Court approved amendments to Bar rules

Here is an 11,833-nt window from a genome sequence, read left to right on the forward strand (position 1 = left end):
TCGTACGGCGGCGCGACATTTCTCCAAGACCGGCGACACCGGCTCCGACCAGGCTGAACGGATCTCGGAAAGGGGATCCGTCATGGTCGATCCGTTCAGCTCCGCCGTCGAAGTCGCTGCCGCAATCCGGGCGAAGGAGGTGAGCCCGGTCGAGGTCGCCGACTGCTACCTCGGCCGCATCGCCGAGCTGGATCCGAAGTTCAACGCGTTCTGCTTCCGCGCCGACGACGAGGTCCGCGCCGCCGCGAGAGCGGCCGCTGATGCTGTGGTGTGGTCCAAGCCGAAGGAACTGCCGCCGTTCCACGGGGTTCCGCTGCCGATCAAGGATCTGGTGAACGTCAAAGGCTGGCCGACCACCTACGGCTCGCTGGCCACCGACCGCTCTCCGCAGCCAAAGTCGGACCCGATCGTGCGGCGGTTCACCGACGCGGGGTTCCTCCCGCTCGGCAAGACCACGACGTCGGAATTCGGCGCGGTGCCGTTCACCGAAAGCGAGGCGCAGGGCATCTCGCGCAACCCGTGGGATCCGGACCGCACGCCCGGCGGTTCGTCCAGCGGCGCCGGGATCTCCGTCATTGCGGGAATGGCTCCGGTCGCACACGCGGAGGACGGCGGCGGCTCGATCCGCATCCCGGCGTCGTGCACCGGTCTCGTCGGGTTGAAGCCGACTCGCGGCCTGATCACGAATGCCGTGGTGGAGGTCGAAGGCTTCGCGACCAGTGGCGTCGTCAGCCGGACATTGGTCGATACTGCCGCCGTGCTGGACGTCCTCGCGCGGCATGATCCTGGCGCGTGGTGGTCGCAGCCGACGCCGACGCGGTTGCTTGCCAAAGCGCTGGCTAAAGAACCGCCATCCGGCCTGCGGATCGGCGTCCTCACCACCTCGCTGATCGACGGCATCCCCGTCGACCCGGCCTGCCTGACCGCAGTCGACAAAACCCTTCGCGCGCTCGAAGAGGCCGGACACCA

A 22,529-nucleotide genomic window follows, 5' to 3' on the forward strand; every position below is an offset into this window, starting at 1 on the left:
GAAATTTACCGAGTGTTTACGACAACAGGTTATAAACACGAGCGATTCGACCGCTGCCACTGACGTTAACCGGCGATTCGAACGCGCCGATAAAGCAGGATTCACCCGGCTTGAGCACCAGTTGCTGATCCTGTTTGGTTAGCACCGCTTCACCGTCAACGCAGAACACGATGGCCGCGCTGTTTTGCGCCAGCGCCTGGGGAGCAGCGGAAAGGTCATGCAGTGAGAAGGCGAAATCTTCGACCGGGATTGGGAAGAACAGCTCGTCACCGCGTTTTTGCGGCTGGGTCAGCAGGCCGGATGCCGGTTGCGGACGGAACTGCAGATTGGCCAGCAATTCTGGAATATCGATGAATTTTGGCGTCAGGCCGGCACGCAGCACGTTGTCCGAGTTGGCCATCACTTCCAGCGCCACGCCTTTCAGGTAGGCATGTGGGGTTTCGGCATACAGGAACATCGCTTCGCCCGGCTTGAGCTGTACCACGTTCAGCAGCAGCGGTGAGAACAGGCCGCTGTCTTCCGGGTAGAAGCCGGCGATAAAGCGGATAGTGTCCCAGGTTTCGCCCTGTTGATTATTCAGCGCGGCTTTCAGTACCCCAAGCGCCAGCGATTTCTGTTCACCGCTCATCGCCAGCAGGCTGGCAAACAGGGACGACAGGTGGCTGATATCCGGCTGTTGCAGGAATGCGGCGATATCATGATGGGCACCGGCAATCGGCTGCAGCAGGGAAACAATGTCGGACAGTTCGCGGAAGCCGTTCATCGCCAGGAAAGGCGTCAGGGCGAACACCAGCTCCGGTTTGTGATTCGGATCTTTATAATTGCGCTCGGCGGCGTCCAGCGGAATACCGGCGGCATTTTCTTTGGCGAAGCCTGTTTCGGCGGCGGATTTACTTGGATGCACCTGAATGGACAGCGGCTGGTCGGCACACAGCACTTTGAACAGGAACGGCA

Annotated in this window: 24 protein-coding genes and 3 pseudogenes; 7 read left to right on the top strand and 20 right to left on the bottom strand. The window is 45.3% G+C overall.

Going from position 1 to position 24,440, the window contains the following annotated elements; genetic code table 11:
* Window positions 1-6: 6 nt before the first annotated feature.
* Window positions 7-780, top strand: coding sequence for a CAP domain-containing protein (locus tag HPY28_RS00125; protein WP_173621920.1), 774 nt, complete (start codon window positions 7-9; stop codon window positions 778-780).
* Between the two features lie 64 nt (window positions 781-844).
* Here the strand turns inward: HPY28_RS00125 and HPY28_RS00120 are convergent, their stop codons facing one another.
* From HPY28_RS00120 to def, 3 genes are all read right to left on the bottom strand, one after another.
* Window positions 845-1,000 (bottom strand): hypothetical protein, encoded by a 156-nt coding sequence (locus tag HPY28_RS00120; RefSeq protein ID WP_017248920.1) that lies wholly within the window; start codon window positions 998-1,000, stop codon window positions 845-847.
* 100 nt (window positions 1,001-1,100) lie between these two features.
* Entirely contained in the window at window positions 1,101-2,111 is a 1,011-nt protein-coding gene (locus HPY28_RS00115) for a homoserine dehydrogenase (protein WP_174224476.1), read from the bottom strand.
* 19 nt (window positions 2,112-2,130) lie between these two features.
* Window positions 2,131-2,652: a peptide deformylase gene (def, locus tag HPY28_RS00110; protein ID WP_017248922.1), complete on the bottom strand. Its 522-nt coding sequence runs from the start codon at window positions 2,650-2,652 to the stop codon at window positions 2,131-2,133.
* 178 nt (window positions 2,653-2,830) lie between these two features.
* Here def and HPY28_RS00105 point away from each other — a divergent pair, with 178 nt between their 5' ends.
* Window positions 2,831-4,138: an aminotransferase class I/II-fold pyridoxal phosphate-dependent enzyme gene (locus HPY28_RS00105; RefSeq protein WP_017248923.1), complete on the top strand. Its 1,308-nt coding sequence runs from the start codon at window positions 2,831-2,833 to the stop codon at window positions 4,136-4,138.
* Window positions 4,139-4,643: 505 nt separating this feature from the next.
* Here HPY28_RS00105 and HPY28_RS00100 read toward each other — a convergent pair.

first_imgChanges based on ABA model rules Court approved amendments to Bar rules Court approved amendments to Bar rules April 15, 2006 Regular News The Florida Supreme Court approved most of the rule changes recommended by The Florida Bar in response to the ABA’s 2002 overhaul of model rules, but rejected some and asked the Bar to study others.The court rejected changes that would expand the duties of prosecutors. Justices said that those issues were adequately addressed in criminal procedural rules.The court acted March 23 in In Re: Amendments to the Rules Regulating The Florida Bar, case no. SC04-2246. The rule amendments are effective May 22.The Bar submission came from a special committee appointed to review the recommendations of the ABA’s Model Rules 2002 Committee. The Bar’s proposals were published in the October 12, 2004, Bar News and the court received written comments and held oral arguments.The court wrote that the Bar proposals would have created a new subdivision (b) under Rule 4-3.8 (Special Responsibilities of a Prosecutor) that would require prosecutors to take reasonable steps to ensure that the accused know of their rights to counsel, of procedures for obtaining counsel, and have the opportunity to obtain counsel. It was opposed by the Florida Prosecuting Attorneys Association and the U.S. attorneys in Florida.“[T]he Florida Rules of Criminal Procedure already invest in other persons or entities the obligations contained in this proposal,” the court said in its unanimous per curiam opinion. “Placing these obligations on prosecutors under the Rules Regulating The Florida Bar is neither necessary nor desirable.”Another alteration made by the court was based on the Bar’s recommendation to require that all clients waiving conflicts do so in writing. The court added a provision that that could also be done on the record in court.The court did accept the recommendation that attorneys owe a duty of confidentiality to potential clients who interview them, talk about their legal issues, but ultimately hire a different lawyer.The court declined to act on two other recommendations from the Bar, and instead instructed the Bar to further study those issues. One was a change to rule 4-3.3 (Candor Toward the Tribunal) where the court said there are contradictions in the proposed amendment.The second recommedation involved a proposed new subdivision to Rule 4-3.8 “which would have restricted a prosecutor from subpoenaing a lawyer in a grand jury or other criminal proceeding to present evidence about a past or present client.” The court specifically asked the Bar to look at differences between the Bar’s proposed rule and the ABA proposal.Also, without comment the court declined to adopt the Bar’s proposed changes to Rule 4-3.6, on trial publicity.Other changes include: • The court adopted the ABA’s proposed amendments to the Rule 4-4.1 commentary (Truthfulness in Statements to Others), saying the Bar hadn’t explained the reasons for its alterations to the ABA language.• On Rule 4-1.18 (Duties to Prospective Client), the Bar did not adopt the ABA’s proposal to allow screening of prospective clients for conflicts. The Business Law Section argued against that at the court’s oral arguments. The court added language to permit screening from the ABA proposal to the Bar’s extensive recommended amendment.• Adding new Rule 4-2.4 on lawyers serving as third-party neutrals. The rule defines third party neutrals and requires the lawyer to inform all parties that he or she is not representing them but acting as a neutral to help resolve an issue.• Beefing up Rule 4-1.4 on a lawyer’s obligation to communicate with clients. That includes promptly contacting clients on any matter in which client consent is required, consulting with clients on how their goals are to be accomplished, informing clients of progress, responding to client requests for information, and consulting with clients when they request unethical or illegal conduct.• Adding commentary to Rule 4-1.10 about screening nonlawyer employees to resolve conflicts.• Adding mediators and other third-party neutrals to Rule 4-1.12 on the responsibilities of former judges which prohibits representing any parties in a matter heard as a judge or other third-party neutral unless all parties consent.• Easing the restrictions on selling a law practice in Rule 4-1.17 to allow the sale of an entire area of practice in addition to the sale of an entire practice, and allowing the sale of different areas of practice to more than one lawyer or law firm.• Deleting as redundant Rule 4-2.2 on lawyers acting as intermediaries.• Addressing misdelivered documents in Rule 4-4.4 by requiring the recipient to promptly notify the sender.• Changing Rule 4-5.4 to allow an attorney to divide fees with a nonprofit, pro bono legal services organization. The complete text of the decision and the amended rules can be found at the court’s Web site, www.florida supremecourt.org. A summary of the changes is also available at the sunEthics Web site at http://www.sunethics.com/news_item_33.htm.last_img

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